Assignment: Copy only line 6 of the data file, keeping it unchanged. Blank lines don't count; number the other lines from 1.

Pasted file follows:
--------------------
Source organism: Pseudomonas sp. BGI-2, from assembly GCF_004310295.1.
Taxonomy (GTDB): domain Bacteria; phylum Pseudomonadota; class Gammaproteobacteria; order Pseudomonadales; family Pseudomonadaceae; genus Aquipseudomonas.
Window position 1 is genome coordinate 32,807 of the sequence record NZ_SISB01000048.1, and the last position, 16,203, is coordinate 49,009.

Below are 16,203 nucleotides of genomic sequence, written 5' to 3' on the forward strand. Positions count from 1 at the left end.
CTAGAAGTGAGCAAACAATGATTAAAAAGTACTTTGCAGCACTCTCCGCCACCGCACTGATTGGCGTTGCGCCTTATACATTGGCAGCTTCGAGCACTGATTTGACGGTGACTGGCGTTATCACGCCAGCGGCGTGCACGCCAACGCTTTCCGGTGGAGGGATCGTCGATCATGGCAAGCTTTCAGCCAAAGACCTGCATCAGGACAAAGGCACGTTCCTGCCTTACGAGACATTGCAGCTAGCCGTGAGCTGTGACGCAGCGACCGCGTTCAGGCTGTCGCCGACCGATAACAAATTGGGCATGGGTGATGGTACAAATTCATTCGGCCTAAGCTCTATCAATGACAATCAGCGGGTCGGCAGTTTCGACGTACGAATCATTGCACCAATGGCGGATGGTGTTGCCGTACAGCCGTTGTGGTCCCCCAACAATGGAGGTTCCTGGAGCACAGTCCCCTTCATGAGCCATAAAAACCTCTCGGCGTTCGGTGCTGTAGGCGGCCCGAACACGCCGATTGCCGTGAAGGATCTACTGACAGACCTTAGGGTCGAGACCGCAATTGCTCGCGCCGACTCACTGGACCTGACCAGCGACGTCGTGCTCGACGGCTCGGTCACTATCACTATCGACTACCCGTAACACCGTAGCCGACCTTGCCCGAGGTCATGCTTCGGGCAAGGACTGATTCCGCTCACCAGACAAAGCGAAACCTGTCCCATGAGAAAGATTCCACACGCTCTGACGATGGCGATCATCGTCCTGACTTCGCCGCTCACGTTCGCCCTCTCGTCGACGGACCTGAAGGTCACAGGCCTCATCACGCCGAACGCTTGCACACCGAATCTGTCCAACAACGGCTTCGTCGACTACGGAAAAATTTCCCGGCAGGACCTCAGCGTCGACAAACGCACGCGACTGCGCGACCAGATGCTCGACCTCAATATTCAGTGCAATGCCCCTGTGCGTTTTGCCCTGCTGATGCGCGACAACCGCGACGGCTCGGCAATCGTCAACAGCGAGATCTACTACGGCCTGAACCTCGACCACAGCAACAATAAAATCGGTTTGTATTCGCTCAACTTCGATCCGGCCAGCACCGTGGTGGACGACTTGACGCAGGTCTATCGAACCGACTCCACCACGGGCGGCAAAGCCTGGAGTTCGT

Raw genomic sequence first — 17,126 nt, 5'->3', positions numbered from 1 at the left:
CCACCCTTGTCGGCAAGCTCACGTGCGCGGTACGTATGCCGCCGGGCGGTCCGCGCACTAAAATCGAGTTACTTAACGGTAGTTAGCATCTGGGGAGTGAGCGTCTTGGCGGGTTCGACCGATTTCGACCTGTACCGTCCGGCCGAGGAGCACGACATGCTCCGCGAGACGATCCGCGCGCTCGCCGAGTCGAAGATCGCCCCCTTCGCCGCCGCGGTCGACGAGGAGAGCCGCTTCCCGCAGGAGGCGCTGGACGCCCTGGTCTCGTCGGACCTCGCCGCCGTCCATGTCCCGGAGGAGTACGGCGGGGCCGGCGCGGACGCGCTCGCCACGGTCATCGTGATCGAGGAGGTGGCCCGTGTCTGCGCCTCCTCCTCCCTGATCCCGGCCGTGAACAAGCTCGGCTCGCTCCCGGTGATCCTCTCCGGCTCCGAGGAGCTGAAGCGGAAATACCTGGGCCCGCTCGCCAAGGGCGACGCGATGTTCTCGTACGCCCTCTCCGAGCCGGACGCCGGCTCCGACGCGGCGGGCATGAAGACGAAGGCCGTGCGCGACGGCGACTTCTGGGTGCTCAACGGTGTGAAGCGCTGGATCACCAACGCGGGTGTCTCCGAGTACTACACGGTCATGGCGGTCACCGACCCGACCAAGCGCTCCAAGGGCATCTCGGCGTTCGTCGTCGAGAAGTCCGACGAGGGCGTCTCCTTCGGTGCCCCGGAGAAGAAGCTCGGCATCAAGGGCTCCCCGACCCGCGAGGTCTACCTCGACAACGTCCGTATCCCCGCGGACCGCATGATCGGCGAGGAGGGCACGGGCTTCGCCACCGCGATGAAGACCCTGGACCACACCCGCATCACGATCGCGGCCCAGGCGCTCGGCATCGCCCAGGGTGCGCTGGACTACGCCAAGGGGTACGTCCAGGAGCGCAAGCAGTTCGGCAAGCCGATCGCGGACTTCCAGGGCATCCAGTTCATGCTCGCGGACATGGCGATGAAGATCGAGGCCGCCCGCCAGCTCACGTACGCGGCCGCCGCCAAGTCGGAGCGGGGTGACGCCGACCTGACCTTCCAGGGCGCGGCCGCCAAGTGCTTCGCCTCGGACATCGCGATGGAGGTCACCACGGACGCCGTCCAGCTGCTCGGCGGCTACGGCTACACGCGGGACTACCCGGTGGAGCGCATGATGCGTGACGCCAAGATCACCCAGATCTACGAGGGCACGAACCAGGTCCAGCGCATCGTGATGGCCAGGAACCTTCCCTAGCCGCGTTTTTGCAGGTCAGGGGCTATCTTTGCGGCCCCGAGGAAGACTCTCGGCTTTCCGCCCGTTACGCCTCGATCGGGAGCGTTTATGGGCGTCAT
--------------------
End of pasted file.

Raw genomic sequence first — 17,126 nt, 5'->3', positions numbered from 1 at the left: